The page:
The House Labor and Industrial Relations Committee heard several bills this morning, two regarding workers’ comp which have already passed through the same Senate Committee.
SB88 would impose a specific deadline on appeals of a Medical Director decision (LWC Form 1008) from the date of the decision. This idea has been considered several times over the last several Legislative Sessions, but has always stalled. The bill was modified with an amendment at the behest of insurance interests to extend the initial 30 day proposal to 45 days. That amendment passed without opposition.
Senator Luneau testified along with Assistant Secretary of the Louisiana Workforce Commission Sheral Kellar and workers’ comp claimant attorney Trey Mustian explaining again that the impetus of the bill is the Arrant Louisiana Supreme Court decision, which said that the Office of Workers’ Compensation Administration (OWCA) did not have the authority to impose a prescriptive period.
As in the Senate Committee hearing, workers’ comp defense attorney and former OWCA Director Patrick Robinson along with several others testified against the bill, saying that it doesn’t solve the problem it is intending to solve. Robinson explained (in response to questioning from Senator Bagley) that the bill could have the unintended consequence of barring injured workers (especially those that are unrepresented) from recommended treatment if they miss the 45 days. The majority of Committee members were not convinced by this concern, saying that the bill seems to merely be a deadline in order to speed the process of approving treatment. The Committee voted to move the bill favorably 9 yeas, 5 nays.
The Committee then considered SB107 by Senator Ryan Gatti, which adds PTSD to the list of compensable presumptions under workers’ comp for first responders (state police, emergency medical personnel, volunteer firefighters, sheriff and sheriff’s deputies). The presumption under this proposal may only be rebutted by clear and convincing evidence. Present law allows these protected classes of employees to file a claim of PTSD, but they must first prove it is related to their employment by a preponderance of the evidence.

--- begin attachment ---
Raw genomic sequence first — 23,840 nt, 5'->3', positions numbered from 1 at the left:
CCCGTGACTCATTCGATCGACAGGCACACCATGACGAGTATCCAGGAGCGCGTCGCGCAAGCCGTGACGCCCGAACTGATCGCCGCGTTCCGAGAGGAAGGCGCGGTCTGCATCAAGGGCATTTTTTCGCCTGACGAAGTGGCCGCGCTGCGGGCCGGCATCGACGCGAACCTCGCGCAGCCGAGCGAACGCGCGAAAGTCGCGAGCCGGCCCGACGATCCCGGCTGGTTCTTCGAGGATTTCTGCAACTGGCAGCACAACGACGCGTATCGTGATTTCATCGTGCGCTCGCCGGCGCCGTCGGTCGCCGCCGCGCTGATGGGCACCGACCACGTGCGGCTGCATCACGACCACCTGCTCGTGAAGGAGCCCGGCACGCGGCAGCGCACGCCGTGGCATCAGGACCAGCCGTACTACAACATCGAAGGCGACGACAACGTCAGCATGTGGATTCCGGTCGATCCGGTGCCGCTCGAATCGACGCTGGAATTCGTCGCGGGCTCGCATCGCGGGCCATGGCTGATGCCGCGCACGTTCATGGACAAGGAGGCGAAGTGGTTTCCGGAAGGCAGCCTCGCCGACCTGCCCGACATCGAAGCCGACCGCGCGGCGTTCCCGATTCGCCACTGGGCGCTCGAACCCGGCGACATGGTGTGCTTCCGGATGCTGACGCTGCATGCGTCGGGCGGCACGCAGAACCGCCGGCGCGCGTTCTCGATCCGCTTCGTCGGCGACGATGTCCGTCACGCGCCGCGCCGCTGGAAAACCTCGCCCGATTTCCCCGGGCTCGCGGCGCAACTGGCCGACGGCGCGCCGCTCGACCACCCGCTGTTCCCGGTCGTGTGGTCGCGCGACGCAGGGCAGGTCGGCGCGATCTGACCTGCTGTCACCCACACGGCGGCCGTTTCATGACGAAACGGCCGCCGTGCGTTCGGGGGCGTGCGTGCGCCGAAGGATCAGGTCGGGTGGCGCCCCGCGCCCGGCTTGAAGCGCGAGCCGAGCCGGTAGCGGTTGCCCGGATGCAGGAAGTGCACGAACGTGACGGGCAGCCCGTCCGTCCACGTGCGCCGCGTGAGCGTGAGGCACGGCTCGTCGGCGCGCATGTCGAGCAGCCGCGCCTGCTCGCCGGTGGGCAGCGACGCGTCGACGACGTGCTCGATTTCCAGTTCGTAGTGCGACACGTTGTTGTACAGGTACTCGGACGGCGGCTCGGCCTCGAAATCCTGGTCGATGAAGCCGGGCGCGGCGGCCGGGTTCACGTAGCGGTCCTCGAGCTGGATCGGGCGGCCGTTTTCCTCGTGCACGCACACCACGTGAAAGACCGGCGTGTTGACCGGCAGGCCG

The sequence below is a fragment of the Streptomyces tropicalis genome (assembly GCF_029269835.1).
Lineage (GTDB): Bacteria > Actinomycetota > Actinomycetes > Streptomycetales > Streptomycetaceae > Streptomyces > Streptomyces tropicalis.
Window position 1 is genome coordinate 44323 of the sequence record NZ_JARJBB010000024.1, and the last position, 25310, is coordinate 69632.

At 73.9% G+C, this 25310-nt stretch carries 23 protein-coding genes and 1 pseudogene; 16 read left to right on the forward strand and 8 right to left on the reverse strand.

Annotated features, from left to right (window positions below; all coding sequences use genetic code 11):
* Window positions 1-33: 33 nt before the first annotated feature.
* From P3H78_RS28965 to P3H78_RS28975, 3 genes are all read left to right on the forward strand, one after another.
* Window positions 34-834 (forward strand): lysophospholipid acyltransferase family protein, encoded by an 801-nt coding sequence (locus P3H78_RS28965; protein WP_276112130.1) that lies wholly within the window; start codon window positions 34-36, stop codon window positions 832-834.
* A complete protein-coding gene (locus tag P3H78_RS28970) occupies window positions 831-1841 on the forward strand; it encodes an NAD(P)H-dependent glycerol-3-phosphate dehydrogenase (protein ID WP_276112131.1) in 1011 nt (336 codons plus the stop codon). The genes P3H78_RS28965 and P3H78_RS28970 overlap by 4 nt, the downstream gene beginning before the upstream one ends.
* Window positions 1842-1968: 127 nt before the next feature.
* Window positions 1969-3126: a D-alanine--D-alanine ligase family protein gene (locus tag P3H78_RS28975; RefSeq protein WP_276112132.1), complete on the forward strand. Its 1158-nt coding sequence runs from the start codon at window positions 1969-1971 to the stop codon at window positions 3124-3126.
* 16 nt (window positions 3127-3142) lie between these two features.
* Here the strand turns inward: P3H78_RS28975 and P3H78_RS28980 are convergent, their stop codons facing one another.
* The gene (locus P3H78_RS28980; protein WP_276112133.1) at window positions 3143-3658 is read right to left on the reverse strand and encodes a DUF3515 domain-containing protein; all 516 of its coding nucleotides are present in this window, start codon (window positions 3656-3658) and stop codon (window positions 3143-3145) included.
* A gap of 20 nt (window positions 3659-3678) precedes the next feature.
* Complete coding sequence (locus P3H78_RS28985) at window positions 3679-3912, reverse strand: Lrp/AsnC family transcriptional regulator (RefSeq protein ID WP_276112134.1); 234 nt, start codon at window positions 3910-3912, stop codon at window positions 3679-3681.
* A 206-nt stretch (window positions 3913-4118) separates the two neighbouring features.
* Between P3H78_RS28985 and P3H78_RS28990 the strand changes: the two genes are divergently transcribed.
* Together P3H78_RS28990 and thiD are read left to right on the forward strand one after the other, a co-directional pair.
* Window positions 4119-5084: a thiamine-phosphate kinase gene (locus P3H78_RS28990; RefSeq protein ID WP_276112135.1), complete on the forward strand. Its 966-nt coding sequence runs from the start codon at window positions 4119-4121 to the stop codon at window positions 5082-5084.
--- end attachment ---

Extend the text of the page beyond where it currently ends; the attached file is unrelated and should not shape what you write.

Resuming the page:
Senator Gatti clarified that he worked with Senator Peacock (who opposed the bill in Senate Committee) to ensure that creating the PTSD rebuttable presumption would not affect retirement funding. Several firefighters testified to explain the effects of untreated PTSD, everything ranging from failed marriages (the divorce rate for firefighters is 70 percent) to suicide attempts (firefighters have a 45-48 percent suicidal ideation rate).
Representative Seabaugh, while acknowledging the problem of PTSD and treatment barriers, questioned why this bill is not tied to a single traumatic event as opposed to cumulative trauma, like it is in some other states. Kellar responded by explaining that mental/mental claims are already compensable in Louisiana, but that this bill creates a presumption that “takes into consideration the risk and stresses inherent in the work that they do and gives them a leg up” in the claim. Seabaugh said that the presumption is his problem with the bill because he believes it is too broad in its current form. Gatti said that he would work with him on an amendment to clarify the presumption.
Defense attorney Wayne Fontana spoke on behalf of the Louisiana Association of Business and Industry (LABI) opposing the bill on the basis of the broad presumption. A representative from the Louisiana Municipal Association also opposed the bill, saying that the broad presumption will have fiscal effects for local governments. In response to this opposition, Seabaugh introduced an amendment that makes the presumption only applicable to a single traumatic event, rather than cumulative PTSD. That amendment was adopted without opposition, as was an amendment that bars personnel changes (such as demotions or transfers) as traumatic events. The bill moved favorably without opposition.